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France's Sarkozy Appeals to Far Right Following First-Round Defeat

French President and UMP party candidate for the elections Nicolas Sarkozy, left, prepares to enter a car as he leaves his campaign headquarters the morning after the first round of voting in Paris, April 23, 2012.
French President and UMP party candidate for the elections Nicolas Sarkozy, left, prepares to enter a car as he leaves his campaign headquarters the morning after the first round of voting in Paris, April 23, 2012.

Nicolas Sarkozy

  • Elected president in 2007
  • Raised France's legal retirement age from 60 to 62
  • Born 1955 and raised in Paris
  • Married to former super model Carla Bruni
  • Committed to balancing France's budget by 2016

French President Nicolas Sarkozy is courting the country's far-right voters, following his second-place finish in Sunday's first-round presidential elections.

Sarkozy received 27 percent of the vote, and was edged out by Socialist Francois Hollande with 28 percent.

But far-right candidate Marine Le Pen finished a surprising third with more than 18 percent, the best showing for the anti-immigrant National Front party.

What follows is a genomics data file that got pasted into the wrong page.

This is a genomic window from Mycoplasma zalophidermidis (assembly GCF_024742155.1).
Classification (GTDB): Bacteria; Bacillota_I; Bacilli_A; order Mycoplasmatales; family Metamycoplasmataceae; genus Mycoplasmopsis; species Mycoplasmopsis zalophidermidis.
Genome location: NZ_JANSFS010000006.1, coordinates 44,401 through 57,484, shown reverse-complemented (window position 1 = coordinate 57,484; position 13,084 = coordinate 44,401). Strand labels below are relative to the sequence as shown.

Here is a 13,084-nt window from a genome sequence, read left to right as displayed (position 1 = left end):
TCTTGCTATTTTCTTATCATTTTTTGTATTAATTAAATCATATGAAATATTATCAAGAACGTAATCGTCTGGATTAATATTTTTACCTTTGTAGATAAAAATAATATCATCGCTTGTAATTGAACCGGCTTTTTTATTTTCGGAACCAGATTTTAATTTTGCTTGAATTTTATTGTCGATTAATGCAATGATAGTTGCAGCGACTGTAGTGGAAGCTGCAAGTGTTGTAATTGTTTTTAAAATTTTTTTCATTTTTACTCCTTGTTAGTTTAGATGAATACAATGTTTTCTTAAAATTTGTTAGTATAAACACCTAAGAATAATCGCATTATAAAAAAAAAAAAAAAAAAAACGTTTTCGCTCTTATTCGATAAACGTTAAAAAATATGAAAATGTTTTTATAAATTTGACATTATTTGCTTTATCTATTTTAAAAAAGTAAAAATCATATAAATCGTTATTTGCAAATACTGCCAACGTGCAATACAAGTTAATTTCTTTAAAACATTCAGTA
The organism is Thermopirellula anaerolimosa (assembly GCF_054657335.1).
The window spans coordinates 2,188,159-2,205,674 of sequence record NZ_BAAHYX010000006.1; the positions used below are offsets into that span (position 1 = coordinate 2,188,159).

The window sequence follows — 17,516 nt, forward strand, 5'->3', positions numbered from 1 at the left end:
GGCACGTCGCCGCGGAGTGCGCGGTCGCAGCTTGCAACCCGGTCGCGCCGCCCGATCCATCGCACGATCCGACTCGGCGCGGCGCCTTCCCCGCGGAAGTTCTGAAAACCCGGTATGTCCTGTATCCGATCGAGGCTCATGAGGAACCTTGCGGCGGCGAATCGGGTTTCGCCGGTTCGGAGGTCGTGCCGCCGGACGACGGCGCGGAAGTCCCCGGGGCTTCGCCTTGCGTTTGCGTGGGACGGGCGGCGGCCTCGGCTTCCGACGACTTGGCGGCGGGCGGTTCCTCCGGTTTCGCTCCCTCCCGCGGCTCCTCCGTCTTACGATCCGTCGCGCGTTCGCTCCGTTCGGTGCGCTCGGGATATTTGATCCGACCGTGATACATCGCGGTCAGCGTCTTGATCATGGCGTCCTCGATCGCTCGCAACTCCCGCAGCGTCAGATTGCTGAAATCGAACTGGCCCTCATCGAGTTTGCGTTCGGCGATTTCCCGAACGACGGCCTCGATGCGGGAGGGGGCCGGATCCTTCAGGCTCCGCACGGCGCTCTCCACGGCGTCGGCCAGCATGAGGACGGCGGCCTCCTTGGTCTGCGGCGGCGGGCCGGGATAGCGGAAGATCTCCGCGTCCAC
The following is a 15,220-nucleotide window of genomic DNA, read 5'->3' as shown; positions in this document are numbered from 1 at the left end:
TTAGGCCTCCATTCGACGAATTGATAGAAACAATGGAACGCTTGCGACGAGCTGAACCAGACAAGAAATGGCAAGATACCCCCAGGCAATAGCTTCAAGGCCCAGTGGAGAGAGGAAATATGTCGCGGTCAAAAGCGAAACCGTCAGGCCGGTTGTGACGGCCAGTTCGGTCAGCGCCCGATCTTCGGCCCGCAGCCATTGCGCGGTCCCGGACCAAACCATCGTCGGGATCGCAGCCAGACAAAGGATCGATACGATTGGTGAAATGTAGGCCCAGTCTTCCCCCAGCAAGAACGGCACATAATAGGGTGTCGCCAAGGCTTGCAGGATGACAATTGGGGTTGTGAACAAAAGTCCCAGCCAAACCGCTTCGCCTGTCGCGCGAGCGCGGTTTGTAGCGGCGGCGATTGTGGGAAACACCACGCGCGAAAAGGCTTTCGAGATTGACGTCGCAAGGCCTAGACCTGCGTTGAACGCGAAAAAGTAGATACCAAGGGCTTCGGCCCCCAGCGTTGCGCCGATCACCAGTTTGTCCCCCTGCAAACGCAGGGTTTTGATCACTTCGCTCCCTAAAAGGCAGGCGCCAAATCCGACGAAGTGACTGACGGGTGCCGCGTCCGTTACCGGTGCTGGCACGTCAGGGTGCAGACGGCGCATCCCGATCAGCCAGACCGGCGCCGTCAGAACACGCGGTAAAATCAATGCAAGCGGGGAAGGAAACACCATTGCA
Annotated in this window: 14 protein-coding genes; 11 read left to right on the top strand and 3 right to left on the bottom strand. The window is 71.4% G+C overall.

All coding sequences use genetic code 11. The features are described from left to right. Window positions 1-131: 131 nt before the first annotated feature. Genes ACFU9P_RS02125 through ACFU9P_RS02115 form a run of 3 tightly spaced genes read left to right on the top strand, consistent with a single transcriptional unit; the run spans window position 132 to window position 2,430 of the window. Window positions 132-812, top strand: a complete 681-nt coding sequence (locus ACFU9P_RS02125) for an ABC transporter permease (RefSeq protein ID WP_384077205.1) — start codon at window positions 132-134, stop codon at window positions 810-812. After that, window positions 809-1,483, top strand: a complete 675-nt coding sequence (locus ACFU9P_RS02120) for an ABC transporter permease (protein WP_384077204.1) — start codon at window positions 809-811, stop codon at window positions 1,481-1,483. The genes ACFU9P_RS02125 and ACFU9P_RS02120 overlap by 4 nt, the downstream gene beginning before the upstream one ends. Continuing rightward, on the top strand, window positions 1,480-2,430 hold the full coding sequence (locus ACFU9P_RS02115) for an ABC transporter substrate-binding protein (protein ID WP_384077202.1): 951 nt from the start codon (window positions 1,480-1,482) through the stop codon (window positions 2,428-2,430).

Sarkozy said Monday that National Front voters must be respected. "They have made a choice.  They have expressed a choice.  It is a vote of suffering, of crisis, why insult them? I tell them that I have heard them," he said. "I will take the consequences.''

Francois Hollande

  • Has never held national government office.
  • Called for 75 percent tax on France's richest people.
  • Wants to cut president's salary by 30 percent.
  • Born 1954 in Roen .
  • Not married, former partner of Segolene Royal.Hollande says he will not seek out far-right voters. "I am not going to seek out voters from the extreme right, I will not try to seduce them. The far right has strong support at the moment and that is the fault of Nicolas Sarkozy," he stated. "But some voters voted for the far right because they are angry [at Sarkozy]. They are the voters who I want to hear from."Hollande says he wants to unite what he calls a country divided by Sarkozy's failed policies. He also says he wants to boost taxes on millionaires.

Hollande says he will not seek out far-right voters. "I am not going to seek out voters from the extreme right, I will not try to seduce them.  The far right has strong support at the moment and that is the fault of Nicolas Sarkozy," he stated. "But some voters voted for the far right because they are angry [at Sarkozy].  They are the voters who I want to hear from."

Hollande says he wants to unite what he calls a country divided by Sarkozy's failed policies.  He also says he wants to boost taxes on millionaires.

Sarkozy remained upbeat about the second round, despite being the first incumbent to lose a first-round vote in modern French history.  He said the moment of decision has arrived and he is better equipped than his Socialist competitor to guide France through the difficult challenges ahead.

Sarkozy challenged Hollande to three debates on social, economic and international issues before the May 6 runoff.  But Hollande dismissed the offer as a desperate ploy by a candidate who knows he is in trouble.



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